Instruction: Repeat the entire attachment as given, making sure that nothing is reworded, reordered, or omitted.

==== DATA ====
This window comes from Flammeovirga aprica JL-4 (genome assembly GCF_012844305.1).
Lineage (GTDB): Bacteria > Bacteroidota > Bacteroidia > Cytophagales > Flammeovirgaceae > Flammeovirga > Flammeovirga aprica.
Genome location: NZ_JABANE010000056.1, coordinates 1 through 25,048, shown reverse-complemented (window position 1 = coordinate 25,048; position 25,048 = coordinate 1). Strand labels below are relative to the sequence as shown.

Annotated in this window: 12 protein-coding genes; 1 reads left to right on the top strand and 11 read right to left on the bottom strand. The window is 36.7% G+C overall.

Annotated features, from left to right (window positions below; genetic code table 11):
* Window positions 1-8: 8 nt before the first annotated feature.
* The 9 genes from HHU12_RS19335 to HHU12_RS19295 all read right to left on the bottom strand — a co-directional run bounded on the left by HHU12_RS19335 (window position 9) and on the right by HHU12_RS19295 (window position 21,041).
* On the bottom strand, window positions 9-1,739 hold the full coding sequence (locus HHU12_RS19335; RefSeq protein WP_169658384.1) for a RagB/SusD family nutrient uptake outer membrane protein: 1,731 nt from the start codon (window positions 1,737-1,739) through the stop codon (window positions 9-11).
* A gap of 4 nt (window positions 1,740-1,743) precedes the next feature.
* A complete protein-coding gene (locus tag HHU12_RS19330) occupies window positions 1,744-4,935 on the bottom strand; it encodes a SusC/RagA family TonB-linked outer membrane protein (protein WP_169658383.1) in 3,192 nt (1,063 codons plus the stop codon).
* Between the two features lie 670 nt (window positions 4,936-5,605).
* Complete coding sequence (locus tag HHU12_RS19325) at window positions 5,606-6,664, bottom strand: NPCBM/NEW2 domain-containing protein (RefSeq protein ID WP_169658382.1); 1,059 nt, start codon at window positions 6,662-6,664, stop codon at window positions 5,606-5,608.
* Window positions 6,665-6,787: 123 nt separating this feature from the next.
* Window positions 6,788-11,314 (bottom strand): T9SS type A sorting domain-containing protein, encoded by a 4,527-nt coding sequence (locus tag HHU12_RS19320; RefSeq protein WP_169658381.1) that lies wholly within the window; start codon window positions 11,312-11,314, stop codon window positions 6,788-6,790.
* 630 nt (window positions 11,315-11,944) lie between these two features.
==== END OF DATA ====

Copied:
This window comes from Flammeovirga aprica JL-4 (genome assembly GCF_012844305.1).
Lineage (GTDB): Bacteria > Bacteroidota > Bacteroidia > Cytophagales > Flammeovirgaceae > Flammeovirga > Flammeovirga aprica.
Genome location: NZ_JABANE010000056.1, coordinates 1 through 25,048, shown reverse-complemented (window position 1 = coordinate 25,048; position 25,048 = coordinate 1). Strand labels below are relative to the sequence as shown.

Annotated in this window: 12 protein-coding genes; 1 reads left to right on the top strand and 11 read right to left on the bottom strand. The window is 36.7% G+C overall.

Annotated features, from left to right (window positions below; genetic code table 11):
* Window positions 1-8: 8 nt before the first annotated feature.
* The 9 genes from HHU12_RS19335 to HHU12_RS19295 all read right to left on the bottom strand — a co-directional run bounded on the left by HHU12_RS19335 (window position 9) and on the right by HHU12_RS19295 (window position 21,041).
* On the bottom strand, window positions 9-1,739 hold the full coding sequence (locus HHU12_RS19335; RefSeq protein WP_169658384.1) for a RagB/SusD family nutrient uptake outer membrane protein: 1,731 nt from the start codon (window positions 1,737-1,739) through the stop codon (window positions 9-11).
* A gap of 4 nt (window positions 1,740-1,743) precedes the next feature.
* A complete protein-coding gene (locus tag HHU12_RS19330) occupies window positions 1,744-4,935 on the bottom strand; it encodes a SusC/RagA family TonB-linked outer membrane protein (protein WP_169658383.1) in 3,192 nt (1,063 codons plus the stop codon).
* Between the two features lie 670 nt (window positions 4,936-5,605).
* Complete coding sequence (locus tag HHU12_RS19325) at window positions 5,606-6,664, bottom strand: NPCBM/NEW2 domain-containing protein (RefSeq protein ID WP_169658382.1); 1,059 nt, start codon at window positions 6,662-6,664, stop codon at window positions 5,606-5,608.
* Window positions 6,665-6,787: 123 nt separating this feature from the next.
* Window positions 6,788-11,314 (bottom strand): T9SS type A sorting domain-containing protein, encoded by a 4,527-nt coding sequence (locus tag HHU12_RS19320; RefSeq protein WP_169658381.1) that lies wholly within the window; start codon window positions 11,312-11,314, stop codon window positions 6,788-6,790.
* 630 nt (window positions 11,315-11,944) lie between these two features.